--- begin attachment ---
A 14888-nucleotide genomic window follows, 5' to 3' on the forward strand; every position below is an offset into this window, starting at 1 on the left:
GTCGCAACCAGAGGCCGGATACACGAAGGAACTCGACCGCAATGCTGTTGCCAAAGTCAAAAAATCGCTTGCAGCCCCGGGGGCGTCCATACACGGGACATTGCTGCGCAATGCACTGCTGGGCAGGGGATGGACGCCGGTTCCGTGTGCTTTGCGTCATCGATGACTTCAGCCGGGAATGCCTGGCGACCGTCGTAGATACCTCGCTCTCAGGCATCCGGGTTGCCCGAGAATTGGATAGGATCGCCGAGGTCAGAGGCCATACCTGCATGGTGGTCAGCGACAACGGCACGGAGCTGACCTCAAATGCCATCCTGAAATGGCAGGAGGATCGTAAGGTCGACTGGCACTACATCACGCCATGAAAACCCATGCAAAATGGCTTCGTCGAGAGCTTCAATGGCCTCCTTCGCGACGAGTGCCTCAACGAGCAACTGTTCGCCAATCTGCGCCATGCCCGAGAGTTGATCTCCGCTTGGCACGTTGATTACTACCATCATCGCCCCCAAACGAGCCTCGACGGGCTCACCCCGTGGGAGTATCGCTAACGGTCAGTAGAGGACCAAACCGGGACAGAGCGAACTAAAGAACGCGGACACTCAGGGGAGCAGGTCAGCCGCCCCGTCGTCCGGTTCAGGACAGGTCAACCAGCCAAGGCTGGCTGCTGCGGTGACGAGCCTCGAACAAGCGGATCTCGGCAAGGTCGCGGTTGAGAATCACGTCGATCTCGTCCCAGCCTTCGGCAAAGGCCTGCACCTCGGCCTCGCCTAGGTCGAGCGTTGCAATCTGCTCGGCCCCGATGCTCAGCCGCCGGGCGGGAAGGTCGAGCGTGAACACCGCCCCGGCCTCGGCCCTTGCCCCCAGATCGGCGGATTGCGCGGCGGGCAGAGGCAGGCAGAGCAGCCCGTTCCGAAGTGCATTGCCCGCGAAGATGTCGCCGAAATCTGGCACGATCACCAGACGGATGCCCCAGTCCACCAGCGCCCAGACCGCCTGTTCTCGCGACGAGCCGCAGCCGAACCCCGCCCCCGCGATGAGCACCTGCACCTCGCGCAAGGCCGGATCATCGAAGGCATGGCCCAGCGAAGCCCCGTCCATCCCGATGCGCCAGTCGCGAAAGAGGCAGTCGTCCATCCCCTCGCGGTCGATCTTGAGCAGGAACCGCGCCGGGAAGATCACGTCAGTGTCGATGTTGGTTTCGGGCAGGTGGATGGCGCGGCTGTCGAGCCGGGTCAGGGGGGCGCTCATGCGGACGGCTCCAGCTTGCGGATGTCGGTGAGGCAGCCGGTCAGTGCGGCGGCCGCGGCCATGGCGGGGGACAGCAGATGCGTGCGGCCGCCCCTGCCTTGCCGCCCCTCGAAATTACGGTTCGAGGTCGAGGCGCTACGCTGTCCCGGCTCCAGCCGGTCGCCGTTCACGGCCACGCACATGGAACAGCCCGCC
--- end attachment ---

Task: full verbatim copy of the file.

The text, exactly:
A 14888-nucleotide genomic window follows, 5' to 3' on the forward strand; every position below is an offset into this window, starting at 1 on the left:
GTCGCAACCAGAGGCCGGATACACGAAGGAACTCGACCGCAATGCTGTTGCCAAAGTCAAAAAATCGCTTGCAGCCCCGGGGGCGTCCATACACGGGACATTGCTGCGCAATGCACTGCTGGGCAGGGGATGGACGCCGGTTCCGTGTGCTTTGCGTCATCGATGACTTCAGCCGGGAATGCCTGGCGACCGTCGTAGATACCTCGCTCTCAGGCATCCGGGTTGCCCGAGAATTGGATAGGATCGCCGAGGTCAGAGGCCATACCTGCATGGTGGTCAGCGACAACGGCACGGAGCTGACCTCAAATGCCATCCTGAAATGGCAGGAGGATCGTAAGGTCGACTGGCACTACATCACGCCATGAAAACCCATGCAAAATGGCTTCGTCGAGAGCTTCAATGGCCTCCTTCGCGACGAGTGCCTCAACGAGCAACTGTTCGCCAATCTGCGCCATGCCCGAGAGTTGATCTCCGCTTGGCACGTTGATTACTACCATCATCGCCCCCAAACGAGCCTCGACGGGCTCACCCCGTGGGAGTATCGCTAACGGTCAGTAGAGGACCAAACCGGGACAGAGCGAACTAAAGAACGCGGACACTCAGGGGAGCAGGTCAGCCGCCCCGTCGTCCGGTTCAGGACAGGTCAACCAGCCAAGGCTGGCTGCTGCGGTGACGAGCCTCGAACAAGCGGATCTCGGCAAGGTCGCGGTTGAGAATCACGTCGATCTCGTCCCAGCCTTCGGCAAAGGCCTGCACCTCGGCCTCGCCTAGGTCGAGCGTTGCAATCTGCTCGGCCCCGATGCTCAGCCGCCGGGCGGGAAGGTCGAGCGTGAACACCGCCCCGGCCTCGGCCCTTGCCCCCAGATCGGCGGATTGCGCGGCGGGCAGAGGCAGGCAGAGCAGCCCGTTCCGAAGTGCATTGCCCGCGAAGATGTCGCCGAAATCTGGCACGATCACCAGACGGATGCCCCAGTCCACCAGCGCCCAGACCGCCTGTTCTCGCGACGAGCCGCAGCCGAACCCCGCCCCCGCGATGAGCACCTGCACCTCGCGCAAGGCCGGATCATCGAAGGCATGGCCCAGCGAAGCCCCGTCCATCCCGATGCGCCAGTCGCGAAAGAGGCAGTCGTCCATCCCCTCGCGGTCGATCTTGAGCAGGAACCGCGCCGGGAAGATCACGTCAGTGTCGATGTTGGTTTCGGGCAGGTGGATGGCGCGGCTGTCGAGCCGGGTCAGGGGGGCGCTCATGCGGACGGCTCCAGCTTGCGGATGTCGGTGAGGCAGCCGGTCAGTGCGGCGGCCGCGGCCATGGCGGGGGACAGCAGATGCGTGCGGCCGCCCCTGCCTTGCCGCCCCTCGAAATTACGGTTCGAGGTCGAGGCGCTACGCTGTCCCGGCTCCAGCCGGTCGCCGTTCACGGCCACGCACATGGAACAGCCCGCC